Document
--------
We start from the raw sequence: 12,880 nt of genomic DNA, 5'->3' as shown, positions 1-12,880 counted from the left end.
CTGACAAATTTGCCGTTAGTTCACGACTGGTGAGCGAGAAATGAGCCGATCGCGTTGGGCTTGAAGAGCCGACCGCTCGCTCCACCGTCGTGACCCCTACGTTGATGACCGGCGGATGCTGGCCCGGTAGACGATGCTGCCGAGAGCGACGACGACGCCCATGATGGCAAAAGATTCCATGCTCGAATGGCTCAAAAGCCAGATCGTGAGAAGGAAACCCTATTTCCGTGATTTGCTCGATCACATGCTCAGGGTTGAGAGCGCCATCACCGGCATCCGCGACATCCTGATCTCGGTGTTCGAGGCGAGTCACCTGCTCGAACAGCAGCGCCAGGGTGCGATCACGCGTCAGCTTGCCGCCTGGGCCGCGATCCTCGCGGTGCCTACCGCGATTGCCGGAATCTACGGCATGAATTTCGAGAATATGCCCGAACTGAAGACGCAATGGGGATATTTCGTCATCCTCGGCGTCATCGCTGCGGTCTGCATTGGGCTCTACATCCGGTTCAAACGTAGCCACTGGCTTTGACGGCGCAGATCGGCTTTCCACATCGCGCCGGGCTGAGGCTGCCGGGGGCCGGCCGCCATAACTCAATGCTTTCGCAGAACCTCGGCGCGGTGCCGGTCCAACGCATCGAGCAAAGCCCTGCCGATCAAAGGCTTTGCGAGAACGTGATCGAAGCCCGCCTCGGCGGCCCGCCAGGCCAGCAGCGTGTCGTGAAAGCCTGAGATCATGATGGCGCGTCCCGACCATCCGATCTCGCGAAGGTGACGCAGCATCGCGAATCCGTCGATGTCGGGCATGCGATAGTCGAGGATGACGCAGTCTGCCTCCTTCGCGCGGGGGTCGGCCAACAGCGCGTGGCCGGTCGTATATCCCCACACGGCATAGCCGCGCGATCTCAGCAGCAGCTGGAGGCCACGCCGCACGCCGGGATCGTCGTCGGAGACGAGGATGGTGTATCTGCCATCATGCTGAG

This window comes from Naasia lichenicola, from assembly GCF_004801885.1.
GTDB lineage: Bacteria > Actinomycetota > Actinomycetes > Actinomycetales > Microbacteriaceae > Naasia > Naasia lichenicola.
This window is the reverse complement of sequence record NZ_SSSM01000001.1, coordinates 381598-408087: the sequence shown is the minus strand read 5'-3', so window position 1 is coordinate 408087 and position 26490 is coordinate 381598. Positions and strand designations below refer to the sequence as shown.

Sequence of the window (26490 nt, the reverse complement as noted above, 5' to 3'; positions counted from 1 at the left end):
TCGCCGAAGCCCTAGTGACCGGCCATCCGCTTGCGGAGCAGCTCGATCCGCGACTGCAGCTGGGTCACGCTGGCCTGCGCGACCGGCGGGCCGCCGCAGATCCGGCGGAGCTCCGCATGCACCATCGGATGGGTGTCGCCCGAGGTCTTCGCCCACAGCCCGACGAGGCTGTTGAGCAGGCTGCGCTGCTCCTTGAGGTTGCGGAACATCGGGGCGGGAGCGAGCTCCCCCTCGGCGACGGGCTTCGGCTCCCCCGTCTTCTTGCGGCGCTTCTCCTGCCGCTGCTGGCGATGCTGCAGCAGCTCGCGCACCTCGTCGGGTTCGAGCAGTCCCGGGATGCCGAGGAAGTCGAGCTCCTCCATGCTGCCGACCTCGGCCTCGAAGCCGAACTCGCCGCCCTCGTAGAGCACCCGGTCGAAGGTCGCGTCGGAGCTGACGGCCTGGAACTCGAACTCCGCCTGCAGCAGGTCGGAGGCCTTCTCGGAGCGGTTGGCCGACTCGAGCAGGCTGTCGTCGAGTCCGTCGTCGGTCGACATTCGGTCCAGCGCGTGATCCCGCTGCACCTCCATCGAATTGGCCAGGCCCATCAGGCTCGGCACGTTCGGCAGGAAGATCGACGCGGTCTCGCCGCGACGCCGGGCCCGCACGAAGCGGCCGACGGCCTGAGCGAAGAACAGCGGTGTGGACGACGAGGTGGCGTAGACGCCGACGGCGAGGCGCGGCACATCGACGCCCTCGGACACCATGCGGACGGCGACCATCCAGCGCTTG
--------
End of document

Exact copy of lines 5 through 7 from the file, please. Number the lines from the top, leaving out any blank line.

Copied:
This window is the reverse complement of sequence record NZ_SSSM01000001.1, coordinates 381598-408087: the sequence shown is the minus strand read 5'-3', so window position 1 is coordinate 408087 and position 26490 is coordinate 381598. Positions and strand designations below refer to the sequence as shown.

Sequence of the window (26490 nt, the reverse complement as noted above, 5' to 3'; positions counted from 1 at the left end):
TCGCCGAAGCCCTAGTGACCGGCCATCCGCTTGCGGAGCAGCTCGATCCGCGACTGCAGCTGGGTCACGCTGGCCTGCGCGACCGGCGGGCCGCCGCAGATCCGGCGGAGCTCCGCATGCACCATCGGATGGGTGTCGCCCGAGGTCTTCGCCCACAGCCCGACGAGGCTGTTGAGCAGGCTGCGCTGCTCCTTGAGGTTGCGGAACATCGGGGCGGGAGCGAGCTCCCCCTCGGCGACGGGCTTCGGCTCCCCCGTCTTCTTGCGGCGCTTCTCCTGCCGCTGCTGGCGATGCTGCAGCAGCTCGCGCACCTCGTCGGGTTCGAGCAGTCCCGGGATGCCGAGGAAGTCGAGCTCCTCCATGCTGCCGACCTCGGCCTCGAAGCCGAACTCGCCGCCCTCGTAGAGCACCCGGTCGAAGGTCGCGTCGGAGCTGACGGCCTGGAACTCGAACTCCGCCTGCAGCAGGTCGGAGGCCTTCTCGGAGCGGTTGGCCGACTCGAGCAGGCTGTCGTCGAGTCCGTCGTCGGTCGACATTCGGTCCAGCGCGTGATCCCGCTGCACCTCCATCGAATTGGCCAGGCCCATCAGGCTCGGCACGTTCGGCAGGAAGATCGACGCGGTCTCGCCGCGACGCCGGGCCCGCACGAAGCGGCCGACGGCCTGAGCGAAGAACAGCGGTGTGGACGACGAGGTGGCGTAGACGCCGACGGCGAGGCGCGGCACATCGACGCCCTCGGACACCATGCGGACGGCGACCATCCAGCGCTTG